Rarely, when there is a highly collaborative relationship between your B2B business and your clients, or where providing credit doesn’t make sense, you can skip the compensation part of the process. However, don’t expect users to consistently go out of their way to help you test and provide feedback without compensation. (Perhaps you can tease branded swag, early invites to new features, or even just access to your product team as a thank you for participating.)

Keep tweaking the compensation level until you find that customers you directly reach out to jump at the opportunity to help, show up on time and prepared, and are eager to participate again. During my latest round of testing, I doubled our compensation and saw a dramatic uptick in responses and interest that made scheduling and rapidly conducting a research sprint a breeze. Plus, users were entirely focused on our session which made for significantly better data.

Screening and Scheduling

When doing a more generic invitation for user research, I occasionally point the email to a screening survey with skip logic. Typeform makes this easy. These surveys allow you to confirm you’re going to interview the right user.

Try to avoid these with your own clients in a B2B context. Rather, rely on your analytics tools to pinpoint the right kinds of users from the get-go.

An automatic scheduling tool, like Calendly can also make it really easy and quick to schedule users. They get to pick a time from an online calendar, rather than entering a long back-and-forth with you to find a good time. For B2B contexts, I usually also include a generic “or just let me know of a few days or times next week that are ideal for you and I’ll make it work on my end.”

Perspective Users

So you’re needing to do more generative research, or find users who are not aware of who you are. Luckily, in the past few years a number of services have sprung up to help this process. 

Both and User Interviews provide access to a wide pool of users. They both provide access to both “consumers” and “professionals” who exist outside of your direct network.

Right now, I use and am in love with User Interviews. Their pricing is more reasonable for small teams, with a Pay-As-You-Go model. They do a stellar job finding candidates for us. Even finding candidates who match the incredibly niche profiles we need.

These platforms manage the entire recruitment process. From finding users, running them through screeners, ensuring they show up, and then finally managing compensation. Both can work with your internal users too, uploading lists of users which can be sorted, categorized, and programmatically invited to sessions. 

Outside of these recruitment services, I found that Facebook, Instagram, and Twitter ads provide the next best option for targeting and inviting users to apply. Unfortunately, these candidates often have less reliable attendance and can be unfamiliar with video-conference or research tools. I’ve found the small cost for a dedicated recruiting team, like the one from User Interviews, makes up for whatever nominal fee they assess.

For a more guerrilla-like approach, find users in Facebook Groups, on LinkedIn, Twitter, or elsewhere who match a persona. Then offer whatever their hourly rate is to have them review and provide feedback once or twice in the evening. For consumer apps, go to where your users are and invite them to help you test your product in return for a small gift.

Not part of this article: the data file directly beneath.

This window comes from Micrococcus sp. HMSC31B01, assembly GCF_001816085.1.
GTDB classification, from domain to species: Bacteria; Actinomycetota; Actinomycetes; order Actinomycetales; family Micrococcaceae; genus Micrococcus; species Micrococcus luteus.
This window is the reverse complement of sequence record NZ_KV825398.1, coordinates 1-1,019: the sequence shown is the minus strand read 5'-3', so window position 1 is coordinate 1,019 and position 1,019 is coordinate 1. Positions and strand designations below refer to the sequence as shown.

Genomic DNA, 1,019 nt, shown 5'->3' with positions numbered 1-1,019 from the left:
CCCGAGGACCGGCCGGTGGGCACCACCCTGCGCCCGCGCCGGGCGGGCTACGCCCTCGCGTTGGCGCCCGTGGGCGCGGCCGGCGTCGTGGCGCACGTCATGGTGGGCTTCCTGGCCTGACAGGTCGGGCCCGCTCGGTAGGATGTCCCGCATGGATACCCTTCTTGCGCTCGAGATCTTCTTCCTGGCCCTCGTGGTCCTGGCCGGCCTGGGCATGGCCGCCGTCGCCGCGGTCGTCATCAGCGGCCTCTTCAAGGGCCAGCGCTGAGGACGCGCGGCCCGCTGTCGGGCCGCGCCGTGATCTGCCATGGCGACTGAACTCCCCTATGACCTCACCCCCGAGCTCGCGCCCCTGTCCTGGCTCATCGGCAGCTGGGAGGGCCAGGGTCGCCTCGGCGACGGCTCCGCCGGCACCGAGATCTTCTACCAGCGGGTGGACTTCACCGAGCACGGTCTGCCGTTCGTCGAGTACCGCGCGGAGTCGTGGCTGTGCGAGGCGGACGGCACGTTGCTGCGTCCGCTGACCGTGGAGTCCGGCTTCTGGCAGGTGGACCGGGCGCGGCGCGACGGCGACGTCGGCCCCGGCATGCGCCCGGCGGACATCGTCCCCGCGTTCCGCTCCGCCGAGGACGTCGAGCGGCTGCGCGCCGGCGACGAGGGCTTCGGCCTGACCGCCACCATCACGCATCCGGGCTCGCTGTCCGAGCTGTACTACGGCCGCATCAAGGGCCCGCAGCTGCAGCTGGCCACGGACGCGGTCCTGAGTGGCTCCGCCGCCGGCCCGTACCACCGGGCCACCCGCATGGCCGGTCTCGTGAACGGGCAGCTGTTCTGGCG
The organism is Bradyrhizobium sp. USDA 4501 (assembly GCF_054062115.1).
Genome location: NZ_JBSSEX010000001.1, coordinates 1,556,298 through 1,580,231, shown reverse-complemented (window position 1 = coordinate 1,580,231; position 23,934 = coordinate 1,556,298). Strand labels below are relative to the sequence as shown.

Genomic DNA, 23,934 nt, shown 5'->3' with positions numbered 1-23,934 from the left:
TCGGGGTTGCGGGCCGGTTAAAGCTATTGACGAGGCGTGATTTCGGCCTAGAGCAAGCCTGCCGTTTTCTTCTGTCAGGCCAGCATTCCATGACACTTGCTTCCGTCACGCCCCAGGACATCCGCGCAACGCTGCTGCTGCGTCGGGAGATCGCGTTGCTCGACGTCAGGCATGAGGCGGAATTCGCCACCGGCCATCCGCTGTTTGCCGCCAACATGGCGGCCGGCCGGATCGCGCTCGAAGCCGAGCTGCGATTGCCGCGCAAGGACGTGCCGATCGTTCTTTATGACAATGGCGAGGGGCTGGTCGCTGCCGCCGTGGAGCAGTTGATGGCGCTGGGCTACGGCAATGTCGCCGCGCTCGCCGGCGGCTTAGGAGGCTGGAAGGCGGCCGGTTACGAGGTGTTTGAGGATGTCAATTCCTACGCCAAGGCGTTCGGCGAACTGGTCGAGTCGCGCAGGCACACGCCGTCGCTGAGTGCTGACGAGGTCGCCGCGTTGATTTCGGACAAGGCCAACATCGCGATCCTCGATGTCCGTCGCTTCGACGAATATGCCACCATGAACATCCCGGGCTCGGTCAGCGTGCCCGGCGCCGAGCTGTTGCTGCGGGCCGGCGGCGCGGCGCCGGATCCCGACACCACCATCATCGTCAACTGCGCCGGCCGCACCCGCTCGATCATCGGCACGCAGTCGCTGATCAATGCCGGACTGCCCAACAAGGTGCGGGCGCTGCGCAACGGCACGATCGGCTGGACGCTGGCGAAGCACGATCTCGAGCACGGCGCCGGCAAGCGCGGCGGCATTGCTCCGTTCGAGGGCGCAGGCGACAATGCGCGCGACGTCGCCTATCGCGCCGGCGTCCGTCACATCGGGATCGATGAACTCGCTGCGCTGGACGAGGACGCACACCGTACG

Additionally, joining in with initial sales calls for B2B platforms, or including short qualitative research questions for your account executives to use can be a solid way to gauge the current market. Regularly joining a few sales calls each week can be incredibly grounding and insightful.

Internal Users

This is the life.

When designing software to be used by employees or contractors inside your organization, you have a magical, nearly unlimited user research pool. Your users are motivated to make their job easier, and they often sit right around the corner from you and the product team.

Build A Research Panel

Using your HRIS, build a spreadsheet of your teammates. Match them into specific personas and tag them with roles and locations. After each session, you can log it in your spreadsheet. You’ll use this information to ensure you’re not just hearing from the loudest users, but from all users equally. 

  • Pro Tip: I found that often new employees had different thoughts than those who have been working for 6-18 months, and beyond that users became a more hardened, seasoned type. So tracking their hiring date can be a key way to ensure you’re collecting feedback from a number of users.

Show Up 

Your teammates will regularly give you feedback or thoughts on changes to your software. Many times this will happen in the snack closet or by the coffee machine or even in the stairwells.

Whenever possible, walk back to their desk and walk through their feedback with them. Have them think aloud about their process and the questions and friction points that appear.

  • Pro Tip: Work with your IT team to install the Lookback Participate extension in everyone’s Chrome Browser. This makes it easy to walk by someone’s desk and immediately record a research session while they provide feedback.

Standardized Feature Requests and Bug Reports

Building in a standard way for your team members to file bug reports and feature requests will make it easy to map who should participate in upcoming research sessions. Cisco Meraki has a way for their users to submit Wishes which is a great way to get open-ended feedback. Adding enhancements like FullStory recordings to each report can make a world of difference for understanding suggestions and diagnosing problems.

Regularly report back to your teammates about how their feedback and bug reports are helping improve and fix your software. Without this morale boost, it’s easy for your users to become disenchanted and disengaged. (And quick to find off-platform workarounds.)

Build a Culture of User Research

When users are internal, presenting regularly to your users about what your role is and how research is leveraged is key. I strongly encourage you to confer with your People Ops or HR team to include a design presentation during new employee onboarding.